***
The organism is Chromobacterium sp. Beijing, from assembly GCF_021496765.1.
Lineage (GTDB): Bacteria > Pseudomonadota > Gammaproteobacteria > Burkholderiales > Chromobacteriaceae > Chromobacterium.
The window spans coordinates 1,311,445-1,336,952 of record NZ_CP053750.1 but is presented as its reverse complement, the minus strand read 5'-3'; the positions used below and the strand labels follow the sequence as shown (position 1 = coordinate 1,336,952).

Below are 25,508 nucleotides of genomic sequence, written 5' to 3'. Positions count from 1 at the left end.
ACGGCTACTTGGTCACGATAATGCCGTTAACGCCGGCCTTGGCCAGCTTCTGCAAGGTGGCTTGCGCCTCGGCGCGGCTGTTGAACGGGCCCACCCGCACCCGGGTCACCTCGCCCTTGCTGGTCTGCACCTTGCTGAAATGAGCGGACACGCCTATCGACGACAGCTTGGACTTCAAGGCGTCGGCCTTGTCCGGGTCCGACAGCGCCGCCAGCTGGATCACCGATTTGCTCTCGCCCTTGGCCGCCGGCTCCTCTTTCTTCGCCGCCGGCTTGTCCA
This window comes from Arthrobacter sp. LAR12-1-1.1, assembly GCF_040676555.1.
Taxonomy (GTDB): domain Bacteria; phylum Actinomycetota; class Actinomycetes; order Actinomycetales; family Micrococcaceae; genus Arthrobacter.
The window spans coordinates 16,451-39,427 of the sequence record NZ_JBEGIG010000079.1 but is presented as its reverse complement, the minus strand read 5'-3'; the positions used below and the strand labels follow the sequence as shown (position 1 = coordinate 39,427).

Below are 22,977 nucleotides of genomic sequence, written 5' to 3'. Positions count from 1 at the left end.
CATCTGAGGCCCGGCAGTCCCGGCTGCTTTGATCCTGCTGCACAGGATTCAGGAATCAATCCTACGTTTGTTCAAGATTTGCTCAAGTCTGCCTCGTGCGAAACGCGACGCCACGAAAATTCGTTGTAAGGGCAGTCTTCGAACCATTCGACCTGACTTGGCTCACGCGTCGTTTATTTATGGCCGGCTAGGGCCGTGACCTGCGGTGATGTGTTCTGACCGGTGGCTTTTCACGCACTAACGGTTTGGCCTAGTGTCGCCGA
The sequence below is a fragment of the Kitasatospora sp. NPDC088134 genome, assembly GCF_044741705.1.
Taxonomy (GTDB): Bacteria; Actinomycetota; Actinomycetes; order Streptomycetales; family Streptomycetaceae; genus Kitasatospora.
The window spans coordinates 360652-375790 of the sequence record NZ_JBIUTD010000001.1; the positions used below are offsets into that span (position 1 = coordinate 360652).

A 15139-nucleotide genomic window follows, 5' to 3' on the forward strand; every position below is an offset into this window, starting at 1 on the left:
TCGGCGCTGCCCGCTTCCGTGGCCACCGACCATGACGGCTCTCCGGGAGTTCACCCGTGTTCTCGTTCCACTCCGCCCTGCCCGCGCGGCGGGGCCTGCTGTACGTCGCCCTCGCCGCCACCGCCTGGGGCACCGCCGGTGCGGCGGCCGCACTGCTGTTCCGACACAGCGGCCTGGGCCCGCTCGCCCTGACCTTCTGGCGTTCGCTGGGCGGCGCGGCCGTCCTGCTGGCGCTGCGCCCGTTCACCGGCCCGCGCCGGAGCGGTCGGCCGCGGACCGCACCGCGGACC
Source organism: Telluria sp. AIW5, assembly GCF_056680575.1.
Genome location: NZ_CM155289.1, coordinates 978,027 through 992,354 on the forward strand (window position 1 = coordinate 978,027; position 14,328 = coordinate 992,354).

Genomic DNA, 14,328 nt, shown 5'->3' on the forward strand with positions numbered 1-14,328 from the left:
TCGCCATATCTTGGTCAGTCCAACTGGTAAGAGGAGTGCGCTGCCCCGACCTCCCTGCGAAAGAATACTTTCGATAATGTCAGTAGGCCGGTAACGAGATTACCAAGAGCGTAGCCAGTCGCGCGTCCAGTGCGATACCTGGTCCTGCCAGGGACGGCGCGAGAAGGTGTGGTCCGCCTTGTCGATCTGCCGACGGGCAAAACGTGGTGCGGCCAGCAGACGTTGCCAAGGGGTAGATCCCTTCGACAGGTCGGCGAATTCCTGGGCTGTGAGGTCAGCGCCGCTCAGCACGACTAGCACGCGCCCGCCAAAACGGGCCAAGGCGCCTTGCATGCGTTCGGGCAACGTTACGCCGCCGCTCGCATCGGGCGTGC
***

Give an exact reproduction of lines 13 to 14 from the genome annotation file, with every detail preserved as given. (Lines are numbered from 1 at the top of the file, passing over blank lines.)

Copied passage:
The window spans coordinates 360652-375790 of the sequence record NZ_JBIUTD010000001.1; the positions used below are offsets into that span (position 1 = coordinate 360652).

A 15139-nucleotide genomic window follows, 5' to 3' on the forward strand; every position below is an offset into this window, starting at 1 on the left: